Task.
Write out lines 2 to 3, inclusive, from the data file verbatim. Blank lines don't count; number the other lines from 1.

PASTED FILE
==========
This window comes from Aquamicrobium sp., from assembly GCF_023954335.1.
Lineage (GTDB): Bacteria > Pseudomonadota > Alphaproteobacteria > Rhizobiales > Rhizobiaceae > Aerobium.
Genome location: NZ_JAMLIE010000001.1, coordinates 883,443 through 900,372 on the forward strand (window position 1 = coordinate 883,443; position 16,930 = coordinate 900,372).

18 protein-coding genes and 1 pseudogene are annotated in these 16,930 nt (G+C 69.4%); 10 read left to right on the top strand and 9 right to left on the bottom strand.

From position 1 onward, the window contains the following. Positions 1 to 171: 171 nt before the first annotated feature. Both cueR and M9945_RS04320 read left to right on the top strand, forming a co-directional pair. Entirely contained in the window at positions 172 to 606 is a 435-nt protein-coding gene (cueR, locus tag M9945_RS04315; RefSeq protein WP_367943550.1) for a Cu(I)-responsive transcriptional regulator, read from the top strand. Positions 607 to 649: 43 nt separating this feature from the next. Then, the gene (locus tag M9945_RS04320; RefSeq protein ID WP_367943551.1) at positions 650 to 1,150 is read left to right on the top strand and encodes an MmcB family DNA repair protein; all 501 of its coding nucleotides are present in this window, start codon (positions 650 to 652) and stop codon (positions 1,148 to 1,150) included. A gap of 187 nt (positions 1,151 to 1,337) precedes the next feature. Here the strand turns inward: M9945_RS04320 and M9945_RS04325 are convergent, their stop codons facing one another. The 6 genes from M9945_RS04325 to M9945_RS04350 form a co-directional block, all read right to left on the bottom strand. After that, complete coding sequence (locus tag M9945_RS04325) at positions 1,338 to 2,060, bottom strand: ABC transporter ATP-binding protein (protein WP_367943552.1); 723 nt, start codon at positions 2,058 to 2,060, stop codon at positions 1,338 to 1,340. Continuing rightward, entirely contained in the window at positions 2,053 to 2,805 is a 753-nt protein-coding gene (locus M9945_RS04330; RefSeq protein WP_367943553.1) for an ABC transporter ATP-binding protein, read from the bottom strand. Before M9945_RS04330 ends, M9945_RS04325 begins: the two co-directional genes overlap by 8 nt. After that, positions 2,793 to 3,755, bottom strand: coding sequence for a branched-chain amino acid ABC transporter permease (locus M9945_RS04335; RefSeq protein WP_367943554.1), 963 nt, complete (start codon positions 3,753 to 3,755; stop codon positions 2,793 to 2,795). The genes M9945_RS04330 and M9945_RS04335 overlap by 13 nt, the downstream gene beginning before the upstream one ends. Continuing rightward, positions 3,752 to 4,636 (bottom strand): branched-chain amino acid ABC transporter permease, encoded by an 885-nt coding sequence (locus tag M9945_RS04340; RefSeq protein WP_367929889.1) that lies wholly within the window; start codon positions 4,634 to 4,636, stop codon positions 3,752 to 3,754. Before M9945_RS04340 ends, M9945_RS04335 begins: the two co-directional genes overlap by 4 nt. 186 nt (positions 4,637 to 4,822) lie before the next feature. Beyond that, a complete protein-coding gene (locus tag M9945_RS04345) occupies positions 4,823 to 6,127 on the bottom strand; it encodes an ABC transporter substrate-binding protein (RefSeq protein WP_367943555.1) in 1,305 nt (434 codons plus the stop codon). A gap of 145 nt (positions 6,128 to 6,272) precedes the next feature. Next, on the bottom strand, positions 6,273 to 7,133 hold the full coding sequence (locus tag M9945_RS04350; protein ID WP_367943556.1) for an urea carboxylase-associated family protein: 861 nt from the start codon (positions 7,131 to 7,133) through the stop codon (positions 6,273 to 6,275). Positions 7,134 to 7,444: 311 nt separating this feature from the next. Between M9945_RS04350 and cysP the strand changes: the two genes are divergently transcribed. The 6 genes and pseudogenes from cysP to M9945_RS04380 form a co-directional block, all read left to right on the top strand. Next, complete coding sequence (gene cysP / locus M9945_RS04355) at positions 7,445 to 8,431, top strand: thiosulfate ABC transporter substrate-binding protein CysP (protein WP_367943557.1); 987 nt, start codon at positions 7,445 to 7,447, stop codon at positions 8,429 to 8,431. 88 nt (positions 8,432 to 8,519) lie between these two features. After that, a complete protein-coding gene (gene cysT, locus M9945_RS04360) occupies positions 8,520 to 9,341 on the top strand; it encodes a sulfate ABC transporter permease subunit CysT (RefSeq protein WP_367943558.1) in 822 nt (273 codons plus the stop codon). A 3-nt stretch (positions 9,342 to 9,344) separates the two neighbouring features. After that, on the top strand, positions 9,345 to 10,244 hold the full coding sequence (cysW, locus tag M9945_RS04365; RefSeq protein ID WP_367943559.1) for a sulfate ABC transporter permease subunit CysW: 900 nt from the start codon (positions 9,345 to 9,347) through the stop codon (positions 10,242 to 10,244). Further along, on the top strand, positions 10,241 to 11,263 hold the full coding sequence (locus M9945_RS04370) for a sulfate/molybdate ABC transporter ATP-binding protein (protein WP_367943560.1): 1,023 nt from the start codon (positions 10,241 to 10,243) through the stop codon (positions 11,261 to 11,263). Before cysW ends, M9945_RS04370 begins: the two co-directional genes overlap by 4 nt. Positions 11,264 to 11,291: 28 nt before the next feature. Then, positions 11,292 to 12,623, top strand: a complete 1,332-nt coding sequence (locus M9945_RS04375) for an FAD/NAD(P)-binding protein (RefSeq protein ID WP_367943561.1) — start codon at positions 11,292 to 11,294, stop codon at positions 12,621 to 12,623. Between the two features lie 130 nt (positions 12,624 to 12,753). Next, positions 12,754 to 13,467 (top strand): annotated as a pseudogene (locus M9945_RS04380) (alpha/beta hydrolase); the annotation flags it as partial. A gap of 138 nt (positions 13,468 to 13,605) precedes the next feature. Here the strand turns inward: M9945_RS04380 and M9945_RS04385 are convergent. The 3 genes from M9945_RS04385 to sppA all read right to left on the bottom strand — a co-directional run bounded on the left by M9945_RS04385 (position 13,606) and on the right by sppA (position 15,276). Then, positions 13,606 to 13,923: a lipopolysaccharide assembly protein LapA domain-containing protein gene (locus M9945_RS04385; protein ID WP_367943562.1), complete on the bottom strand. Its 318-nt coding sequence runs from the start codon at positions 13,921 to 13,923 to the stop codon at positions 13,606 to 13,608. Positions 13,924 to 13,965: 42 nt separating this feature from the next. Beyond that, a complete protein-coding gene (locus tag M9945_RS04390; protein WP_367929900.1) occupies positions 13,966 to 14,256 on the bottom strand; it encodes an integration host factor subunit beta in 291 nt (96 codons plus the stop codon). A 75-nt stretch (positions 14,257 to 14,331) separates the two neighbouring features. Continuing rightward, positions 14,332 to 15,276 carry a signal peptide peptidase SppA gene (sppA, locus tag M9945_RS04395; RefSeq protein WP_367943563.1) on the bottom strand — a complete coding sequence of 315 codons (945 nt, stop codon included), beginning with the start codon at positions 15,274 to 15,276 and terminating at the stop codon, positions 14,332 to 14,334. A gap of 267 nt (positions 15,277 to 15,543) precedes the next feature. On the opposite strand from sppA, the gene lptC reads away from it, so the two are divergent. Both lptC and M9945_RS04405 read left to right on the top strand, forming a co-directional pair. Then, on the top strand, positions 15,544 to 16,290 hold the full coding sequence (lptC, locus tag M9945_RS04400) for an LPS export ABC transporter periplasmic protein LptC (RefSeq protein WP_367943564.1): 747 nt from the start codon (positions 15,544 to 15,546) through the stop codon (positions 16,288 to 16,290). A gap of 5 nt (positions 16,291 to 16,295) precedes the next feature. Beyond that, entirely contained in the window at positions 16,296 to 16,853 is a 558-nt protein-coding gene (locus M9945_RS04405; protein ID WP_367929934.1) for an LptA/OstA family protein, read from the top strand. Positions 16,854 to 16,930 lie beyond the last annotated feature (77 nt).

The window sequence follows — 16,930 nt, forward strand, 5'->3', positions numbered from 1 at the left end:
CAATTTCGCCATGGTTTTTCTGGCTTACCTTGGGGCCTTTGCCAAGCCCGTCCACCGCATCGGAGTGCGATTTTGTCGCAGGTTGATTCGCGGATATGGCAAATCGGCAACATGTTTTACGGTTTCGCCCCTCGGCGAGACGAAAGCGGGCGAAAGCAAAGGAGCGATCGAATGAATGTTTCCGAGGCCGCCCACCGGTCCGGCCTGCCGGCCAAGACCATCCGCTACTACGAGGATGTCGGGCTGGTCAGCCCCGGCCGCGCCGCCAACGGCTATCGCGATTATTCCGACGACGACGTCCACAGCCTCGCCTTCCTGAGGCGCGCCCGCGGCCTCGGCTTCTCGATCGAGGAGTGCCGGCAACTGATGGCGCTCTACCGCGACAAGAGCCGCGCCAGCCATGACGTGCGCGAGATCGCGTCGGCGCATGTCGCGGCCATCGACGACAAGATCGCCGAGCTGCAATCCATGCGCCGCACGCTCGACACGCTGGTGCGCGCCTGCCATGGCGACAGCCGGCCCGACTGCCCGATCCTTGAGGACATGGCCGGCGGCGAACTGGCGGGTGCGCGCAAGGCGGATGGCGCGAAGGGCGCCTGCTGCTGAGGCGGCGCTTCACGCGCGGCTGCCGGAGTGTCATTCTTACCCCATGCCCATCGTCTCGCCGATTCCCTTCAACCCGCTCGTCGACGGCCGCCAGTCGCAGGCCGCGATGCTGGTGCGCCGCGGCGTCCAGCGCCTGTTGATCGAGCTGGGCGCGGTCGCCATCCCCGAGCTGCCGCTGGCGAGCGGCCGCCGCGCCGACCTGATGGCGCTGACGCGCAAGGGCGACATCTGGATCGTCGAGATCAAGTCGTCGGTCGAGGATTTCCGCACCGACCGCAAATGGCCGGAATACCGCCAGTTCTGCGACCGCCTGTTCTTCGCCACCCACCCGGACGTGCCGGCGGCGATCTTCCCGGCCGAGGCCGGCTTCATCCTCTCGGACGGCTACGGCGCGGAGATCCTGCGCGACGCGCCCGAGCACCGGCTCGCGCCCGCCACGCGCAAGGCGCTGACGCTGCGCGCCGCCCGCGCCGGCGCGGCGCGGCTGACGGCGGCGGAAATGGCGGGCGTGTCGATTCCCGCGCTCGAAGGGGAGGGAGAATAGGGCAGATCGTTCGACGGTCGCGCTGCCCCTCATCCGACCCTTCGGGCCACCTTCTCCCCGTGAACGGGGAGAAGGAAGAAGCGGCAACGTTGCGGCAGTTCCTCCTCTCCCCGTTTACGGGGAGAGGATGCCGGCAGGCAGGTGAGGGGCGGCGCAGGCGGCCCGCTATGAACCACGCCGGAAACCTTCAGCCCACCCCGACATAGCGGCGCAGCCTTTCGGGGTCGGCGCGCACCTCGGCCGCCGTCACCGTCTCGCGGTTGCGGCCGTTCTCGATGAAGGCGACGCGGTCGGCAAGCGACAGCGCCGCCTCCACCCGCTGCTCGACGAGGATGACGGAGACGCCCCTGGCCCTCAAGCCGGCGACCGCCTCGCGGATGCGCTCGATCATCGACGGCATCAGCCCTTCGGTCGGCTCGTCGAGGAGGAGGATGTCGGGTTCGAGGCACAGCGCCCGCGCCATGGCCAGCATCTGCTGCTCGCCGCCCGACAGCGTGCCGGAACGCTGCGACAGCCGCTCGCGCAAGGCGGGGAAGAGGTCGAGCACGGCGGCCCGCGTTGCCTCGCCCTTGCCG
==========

Lineage (GTDB): Bacteria > Pseudomonadota > Alphaproteobacteria > Rhizobiales > Rhizobiaceae > Aerobium.
Genome location: NZ_JAMLIE010000001.1, coordinates 883,443 through 900,372 on the forward strand (window position 1 = coordinate 883,443; position 16,930 = coordinate 900,372).